Today, Senators Pat Toomey (R-PA) and Doug Jones (D-AL) introduced a bill that would fix the “retail glitch.” The legislation addresses a clerical error in the Tax Cuts and Jobs Act (TCJA) that prevents investments in qualified improvement property (QIP) from qualifying for bonus depreciationBonus depreciation allows firms to deduct a larger portion of certain “short-lived” investments in new or improved technology, equipment, or buildings, in the first year. Allowing businesses to write off more investments partially alleviates a bias in the tax code and incentivizes companies to invest more, which, in the long run, raises worker productivity, boosts wages, and creates more jobs. . This error significantly increased the after-taxA tax is a mandatory payment or charge collected by local, state, and national governments from individuals or businesses to cover the costs of general government services, goods, and activities. cost of making QIP investments, and reportedly caused businesses to delay, and even turn down, investment opportunities that they otherwise would have pursued.
QIP investments include improvements to the inside of commercial buildings: projects such as new flooring, lighting fixtures, sprinkler systems, or other types of remodeling and interior improvements. The TCJA intended to consolidate the various categories of QIP that existed under old law into a new category with a 15-year cost recoveryCost recovery is the ability of businesses to recover (deduct) the costs of their investments. It plays an important role in defining a business’ tax base and can impact investment decisions. When businesses cannot fully deduct capital expenditures, they spend less on capital, which reduces worker’s productivity and wages. period. This would also have allowed QIP investments to be eligible for the 100 percent bonus depreciationDepreciation is a measurement of the “useful life” of a business asset, such as machinery or a factory, to determine the multiyear period over which the cost of that asset can be deducted from taxable income. Instead of allowing businesses to deduct the cost of investments immediately (i.e., full expensing), depreciation requires deductions to be taken over time, reducing their value and discouraging investment. provision created under the new law.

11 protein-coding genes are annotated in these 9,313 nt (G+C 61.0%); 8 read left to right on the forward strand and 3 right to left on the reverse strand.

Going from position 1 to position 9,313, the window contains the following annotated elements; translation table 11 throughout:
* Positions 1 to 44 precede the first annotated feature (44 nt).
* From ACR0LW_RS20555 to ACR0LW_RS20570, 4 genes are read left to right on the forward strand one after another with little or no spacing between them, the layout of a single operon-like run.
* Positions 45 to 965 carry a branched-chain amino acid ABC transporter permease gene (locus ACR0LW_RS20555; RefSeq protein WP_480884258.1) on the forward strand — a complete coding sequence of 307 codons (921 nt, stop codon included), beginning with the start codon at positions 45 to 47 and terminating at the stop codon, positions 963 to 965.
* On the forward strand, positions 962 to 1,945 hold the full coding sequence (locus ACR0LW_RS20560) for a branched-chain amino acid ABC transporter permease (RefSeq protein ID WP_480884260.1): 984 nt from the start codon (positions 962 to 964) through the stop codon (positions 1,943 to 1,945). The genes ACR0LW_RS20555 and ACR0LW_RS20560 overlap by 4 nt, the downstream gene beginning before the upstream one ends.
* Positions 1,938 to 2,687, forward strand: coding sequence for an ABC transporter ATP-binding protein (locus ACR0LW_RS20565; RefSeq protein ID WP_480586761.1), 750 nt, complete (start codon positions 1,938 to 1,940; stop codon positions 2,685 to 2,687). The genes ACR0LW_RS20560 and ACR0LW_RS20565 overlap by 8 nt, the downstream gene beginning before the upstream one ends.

However, as written, the TCJA mistakenly excluded QIP from 100 percent bonus depreciation by leaving the cost recovery period unassigned, which results in a greater tax burden than under previous law. The infographic below shows how costly this mistake is.
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Senators Toomey and Jones’ new bill would assign QIP a 15-year cost recovery period (and a 20-year alternative depreciation schedule cost recovery period), making these investments eligible for bonus depreciation. Importantly, the changes in this bill would take effect as if they were included in the original TCJA. And because the TCJA was scored as though QIP were eligible for the new provision, this fix does not increase the original cost of the new tax law.
Fixing the retail glitch would mean businesses no longer face more restrictive cost recovery treatment for investments in qualified improvement property than before tax reform.Share